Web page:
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    Madhav Chari on feeling the music and what a jazz novice must listen to

    You are not meant to understand jazz; you are meant to enjoy it. Renowned city-based jazz pianist, Madhav Charia��s words are music to my untrained ears. Ahead of his concert this weekend, on one of his rare public performances, he says, a�?I am not expecting you to understand the technical aspect; I want you to be moveda��by the foot-tapping sound of swing, by the emotion behind the blues and the romantic ballads, and by the chemistry and energy on stage.a�?
    Famously controversial about his stance that India doesna��t have many jazz musicians worth their salt (a�?they cana��t deliver, they just dona��t feel ita�?), he states that many of the international artistes we listen to in the city are quite bad, too. a�?The French and German musicians play a post-modern jazz that is all intellectual. Ia��ve heard music from the source, from great New Orleans musicians like Wynton Marsalis and Kenny Barron. So when I listen to these artistes, ita��s much like listening to real Carnatic music in sabhas, and then going to Toronto to listen to a gharana of Indian music there,a�? he laughs.
    Keeping up tradition
    Though he keeps away from the club scene, because a�?the audience is completely undisciplineda�?, and limits his performances so that he doesna��t overexpose himself, Madhav Chari has been consistently conducting jazz workshops and outreach programmes since 2003a��to introduce people to a�?this great tradition of music and what its energy is likea�?. In fact, hea��s already done over 100, and now he plans to write a book on jazz for the Indian audience. a�?I play jazz like the living tradition it is,a�? he signs off. And if you dona��t know what that means, we suggest you head to Museum Theatre tomorrow at 7 pm, to see him perform with drummer Jeoraj George and bassist Naveen Kumar.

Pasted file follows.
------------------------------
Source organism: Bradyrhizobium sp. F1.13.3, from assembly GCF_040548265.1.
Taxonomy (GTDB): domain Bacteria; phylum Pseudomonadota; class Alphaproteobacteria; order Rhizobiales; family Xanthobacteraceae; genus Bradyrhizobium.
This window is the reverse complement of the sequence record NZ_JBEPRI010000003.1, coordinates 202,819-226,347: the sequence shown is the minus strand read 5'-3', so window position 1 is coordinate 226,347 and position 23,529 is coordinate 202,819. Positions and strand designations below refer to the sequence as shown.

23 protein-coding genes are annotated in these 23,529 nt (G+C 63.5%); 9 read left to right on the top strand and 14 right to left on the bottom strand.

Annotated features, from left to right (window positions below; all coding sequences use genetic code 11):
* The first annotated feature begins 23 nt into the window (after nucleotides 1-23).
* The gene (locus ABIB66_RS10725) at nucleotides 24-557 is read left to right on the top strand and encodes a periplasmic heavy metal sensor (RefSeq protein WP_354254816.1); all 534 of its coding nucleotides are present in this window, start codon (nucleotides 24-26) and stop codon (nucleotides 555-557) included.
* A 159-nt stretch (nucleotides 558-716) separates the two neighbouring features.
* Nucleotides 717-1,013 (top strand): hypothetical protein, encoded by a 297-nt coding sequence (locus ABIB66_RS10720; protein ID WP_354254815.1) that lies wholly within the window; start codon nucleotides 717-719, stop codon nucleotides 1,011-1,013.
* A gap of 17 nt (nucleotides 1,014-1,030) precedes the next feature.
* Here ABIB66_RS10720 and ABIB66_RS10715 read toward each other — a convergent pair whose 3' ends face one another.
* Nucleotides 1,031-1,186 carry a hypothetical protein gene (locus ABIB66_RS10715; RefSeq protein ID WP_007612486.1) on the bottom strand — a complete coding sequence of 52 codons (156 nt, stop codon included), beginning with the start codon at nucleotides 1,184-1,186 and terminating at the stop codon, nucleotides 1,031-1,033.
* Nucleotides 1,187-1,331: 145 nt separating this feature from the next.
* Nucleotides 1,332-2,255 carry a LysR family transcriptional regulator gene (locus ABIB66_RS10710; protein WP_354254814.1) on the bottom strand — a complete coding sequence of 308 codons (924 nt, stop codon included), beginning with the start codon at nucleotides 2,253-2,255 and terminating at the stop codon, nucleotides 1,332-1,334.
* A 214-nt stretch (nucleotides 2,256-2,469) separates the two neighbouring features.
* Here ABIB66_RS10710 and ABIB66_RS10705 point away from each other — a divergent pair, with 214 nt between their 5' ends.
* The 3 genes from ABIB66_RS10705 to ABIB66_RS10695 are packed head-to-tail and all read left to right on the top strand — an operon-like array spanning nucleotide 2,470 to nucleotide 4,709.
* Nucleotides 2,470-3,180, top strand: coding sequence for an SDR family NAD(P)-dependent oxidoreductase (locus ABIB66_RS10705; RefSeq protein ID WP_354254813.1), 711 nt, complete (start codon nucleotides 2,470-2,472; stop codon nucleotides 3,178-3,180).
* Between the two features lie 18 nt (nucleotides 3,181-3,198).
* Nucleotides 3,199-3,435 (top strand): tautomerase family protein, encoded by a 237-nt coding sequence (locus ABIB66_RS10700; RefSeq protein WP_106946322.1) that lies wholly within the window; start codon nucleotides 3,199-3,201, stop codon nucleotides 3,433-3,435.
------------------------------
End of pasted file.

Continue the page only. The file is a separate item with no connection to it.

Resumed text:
Details: eventjini.com

    The other side of music
    The most important book written on jazz music, according to Madhav Chari, is Considering Geniusa��Writings in Jazz by Stanley Crouch. A series of articles on the great musicians, and even movies on them, it is an engrossing read. But if youa��d rather watch a movie, try out Ken Burnsa�� 10-part series, Jazz, with great fotage of artistes like Billie Holiday.

    The jazz wishlist

    Count Basiea��s The Complete Atomic Basie and Count Basie Swings and Joe Williams Sings: Two critically-acclaimed, bold works of big-band recordings

    Oscar Petersona��s We Get Request: Great piano and solid rhythmic blend

    Duke Ellingtona��s 70th Birthday Concert: A live album, it gives an idea of how a great jazz band sounds in concert

    John Coltranea��s John Coltrane and Johnny Hartman: Great jazz vocals counterpointed by great
    saxaphone melodies

    Stan Getza��s Serenity and Anniversary: A great example of the living tradition that Madhav Chari follows

    Surya Praphulla Kumar

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